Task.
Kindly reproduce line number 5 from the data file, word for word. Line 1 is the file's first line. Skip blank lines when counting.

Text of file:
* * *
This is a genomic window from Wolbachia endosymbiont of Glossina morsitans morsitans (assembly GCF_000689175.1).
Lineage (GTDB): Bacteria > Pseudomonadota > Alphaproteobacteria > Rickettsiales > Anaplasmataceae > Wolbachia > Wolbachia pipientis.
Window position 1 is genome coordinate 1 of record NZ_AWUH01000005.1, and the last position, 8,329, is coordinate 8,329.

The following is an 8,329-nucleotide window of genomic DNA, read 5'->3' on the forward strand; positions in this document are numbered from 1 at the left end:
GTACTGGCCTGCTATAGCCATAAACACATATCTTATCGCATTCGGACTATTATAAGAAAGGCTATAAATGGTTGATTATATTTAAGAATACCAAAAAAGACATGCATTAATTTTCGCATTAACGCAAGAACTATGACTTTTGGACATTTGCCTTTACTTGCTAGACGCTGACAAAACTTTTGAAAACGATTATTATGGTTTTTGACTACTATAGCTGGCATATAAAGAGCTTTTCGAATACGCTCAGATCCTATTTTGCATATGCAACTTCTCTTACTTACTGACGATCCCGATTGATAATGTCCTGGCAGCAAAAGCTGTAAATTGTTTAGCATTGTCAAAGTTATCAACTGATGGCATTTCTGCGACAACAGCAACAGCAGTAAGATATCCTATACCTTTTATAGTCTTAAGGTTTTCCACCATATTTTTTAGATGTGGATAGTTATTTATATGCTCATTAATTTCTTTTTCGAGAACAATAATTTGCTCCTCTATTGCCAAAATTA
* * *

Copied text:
GTACTGGCCTGCTATAGCCATAAACACATATCTTATCGCATTCGGACTATTATAAGAAAGGCTATAAATGGTTGATTATATTTAAGAATACCAAAAAAGACATGCATTAATTTTCGCATTAACGCAAGAACTATGACTTTTGGACATTTGCCTTTACTTGCTAGACGCTGACAAAACTTTTGAAAACGATTATTATGGTTTTTGACTACTATAGCTGGCATATAAAGAGCTTTTCGAATACGCTCAGATCCTATTTTGCATATGCAACTTCTCTTACTTACTGACGATCCCGATTGATAATGTCCTGGCAGCAAAAGCTGTAAATTGTTTAGCATTGTCAAAGTTATCAACTGATGGCATTTCTGCGACAACAGCAACAGCAGTAAGATATCCTATACCTTTTATAGTCTTAAGGTTTTCCACCATATTTTTTAGATGTGGATAGTTATTTATATGCTCATTAATTTCTTTTTCGAGAACAATAATTTGCTCCTCTATTGCCAAAATTA